SEATTLE — The Seattle Kraken chose Boston defenseman Jeremy Lauzon with the first pick in their expansion draft Wednesday night.
They introduced pending free agent Chris Driedger as their first goaltender and passed on Montreal's Carey Price. Driedger agreed to terms on a $10.5 million, three-year contract to join Seattle. Driedger, the former Florida goalie who became the first player to show off the Kraken's home jersey, called it a "life-changing moment."
Price's cap hit of $10.5 — annually — for the next five seasons, plus the 34-year-old's questionable injury history, led to Seattle passing on him.
"Any time you see a name like Carey Price available, you have to consider it," Kraken general manager Ron Francis said. "Certainly we did that, we had a lot of discussions. And at the end of the day, we made the decision that we did to go in a different direction."
The expansion draft unfolded in anti-climactic fashion after all 30 selections leaked out hours before the expansion draft began.
An octopus from the Seattle Aquarium revealed the pick of Detroit defenseman Dennis Cholowski. Toronto forward Jared McCann's name was written on a piece of paper attached to a fish at Seattle's legendary Pike Place Market.
"It's a new challenge," said winger Jordan Eberle, who was chosen from the New York Islanders. "You don't get many opportunities to be part of a new franchise, and any time you get that opportunity to bring the Cup to a city that's never had it before, it's pretty special."
Seattle had the Stanley Cup once before in 1917 when the city's team was the Metropolitans.
It's up to Francis and the Kraken to try to bring it back, and the expansion strategy seemed to mimic the Vegas Golden Knights making some off-the-board picks rather than taking big stars.
Price was the biggest star not to go to the Kraken, but Driedger said that did not factor in his decision to agree to a contract.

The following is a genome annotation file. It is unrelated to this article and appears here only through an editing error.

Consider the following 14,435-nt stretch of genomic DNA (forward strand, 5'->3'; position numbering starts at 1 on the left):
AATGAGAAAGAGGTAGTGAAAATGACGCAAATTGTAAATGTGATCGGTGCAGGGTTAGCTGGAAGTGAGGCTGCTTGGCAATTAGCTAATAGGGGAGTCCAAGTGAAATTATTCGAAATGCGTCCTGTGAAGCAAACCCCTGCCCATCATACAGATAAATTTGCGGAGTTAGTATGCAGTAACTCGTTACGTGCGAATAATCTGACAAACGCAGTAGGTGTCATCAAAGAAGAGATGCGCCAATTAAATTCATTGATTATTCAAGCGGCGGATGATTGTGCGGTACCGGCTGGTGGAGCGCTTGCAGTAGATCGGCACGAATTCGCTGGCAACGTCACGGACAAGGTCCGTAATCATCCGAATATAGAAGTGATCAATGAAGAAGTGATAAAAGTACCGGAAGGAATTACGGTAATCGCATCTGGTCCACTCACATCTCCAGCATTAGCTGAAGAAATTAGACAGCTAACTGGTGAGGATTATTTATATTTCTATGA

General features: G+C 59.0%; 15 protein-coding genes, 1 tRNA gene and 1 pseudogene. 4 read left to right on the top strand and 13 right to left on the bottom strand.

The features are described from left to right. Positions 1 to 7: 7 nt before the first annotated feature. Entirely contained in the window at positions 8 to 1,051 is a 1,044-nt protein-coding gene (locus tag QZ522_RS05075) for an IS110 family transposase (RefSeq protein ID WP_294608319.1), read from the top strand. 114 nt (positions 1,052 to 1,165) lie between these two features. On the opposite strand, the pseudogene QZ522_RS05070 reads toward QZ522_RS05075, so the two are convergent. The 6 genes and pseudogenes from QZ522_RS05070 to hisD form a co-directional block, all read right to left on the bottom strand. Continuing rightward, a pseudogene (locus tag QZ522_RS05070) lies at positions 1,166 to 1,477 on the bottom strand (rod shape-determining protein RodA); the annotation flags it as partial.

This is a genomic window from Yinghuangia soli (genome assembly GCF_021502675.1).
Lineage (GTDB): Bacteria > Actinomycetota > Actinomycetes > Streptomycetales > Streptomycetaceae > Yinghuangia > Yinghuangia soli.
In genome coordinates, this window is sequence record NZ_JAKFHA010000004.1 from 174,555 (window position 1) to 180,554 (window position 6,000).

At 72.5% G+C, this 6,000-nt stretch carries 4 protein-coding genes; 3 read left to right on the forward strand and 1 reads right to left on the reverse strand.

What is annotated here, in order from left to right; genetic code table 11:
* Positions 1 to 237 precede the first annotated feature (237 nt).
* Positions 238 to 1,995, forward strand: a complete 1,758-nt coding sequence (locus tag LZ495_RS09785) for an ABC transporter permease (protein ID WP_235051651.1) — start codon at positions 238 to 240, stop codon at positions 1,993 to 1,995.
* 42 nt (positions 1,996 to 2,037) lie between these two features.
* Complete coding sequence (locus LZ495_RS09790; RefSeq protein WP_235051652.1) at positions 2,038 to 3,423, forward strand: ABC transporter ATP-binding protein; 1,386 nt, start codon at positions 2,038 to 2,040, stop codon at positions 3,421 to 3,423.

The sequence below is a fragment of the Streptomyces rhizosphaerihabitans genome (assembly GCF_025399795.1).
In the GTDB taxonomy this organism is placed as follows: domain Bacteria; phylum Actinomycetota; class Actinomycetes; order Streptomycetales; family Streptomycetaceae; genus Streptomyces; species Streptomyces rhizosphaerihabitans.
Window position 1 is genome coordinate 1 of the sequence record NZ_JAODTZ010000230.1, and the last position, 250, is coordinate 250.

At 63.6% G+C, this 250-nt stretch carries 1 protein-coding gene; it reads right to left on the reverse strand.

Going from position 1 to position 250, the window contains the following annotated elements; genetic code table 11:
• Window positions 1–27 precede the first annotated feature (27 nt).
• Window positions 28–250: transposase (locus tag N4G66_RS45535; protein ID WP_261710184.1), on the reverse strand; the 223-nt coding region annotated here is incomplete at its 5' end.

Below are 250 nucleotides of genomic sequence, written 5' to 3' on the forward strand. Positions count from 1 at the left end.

"I had no clue who my goalie partner would be," he said. "I'm kind of just betting on myself in that situation."
Olympic participation in question: Commissioner Gary Bettman said Wednesday the NHL schedule will include a break for the 2022 Winter Olympics even though there is no commitment the league’s players will go to Beijing in February.
“I don’t believe there will be an update on the Olympics by the time we release the schedule,” Bettman said ahead of the Seattle Kraken expansion draft. “We’ll do what we need to do under the circumstances to release the schedule, and then if things change we’ll do what needs to be done.”
Last month during the Stanley Cup Final, Bettman cast doubt on whether the league would participate, citing safety and logistical concerns along with a tightening time frame.
His tone hasn’t changed much in the weeks since and said the schedule release Thursday will have built-in mechanisms to adjust should players not take part.
Last month, Bettman said one of the only reasons the NHL is still in discussions with Olympic officials is because the league made a commitment to make every effort to participate in the 2022 Games as part of extending the collective bargaining agreement with players last summer.
“We agreed (during) the shutdown, if that’s what the players wanted (we would do it) assuming it could be done under the appropriate terms and conditions," Bettman said. "And there’s still some open issues that I know the Players' Association is working on.”
The NHL participated in five consecutive Olympics beginning in 1998 before skipping the 2018 Games in South Korea.
Bettman declined to explain how the schedule will be adjusted should the Olympic break not be needed.
“I’m not going to jump the release. Let’s put it this way: It will be self-explanatory,” he said.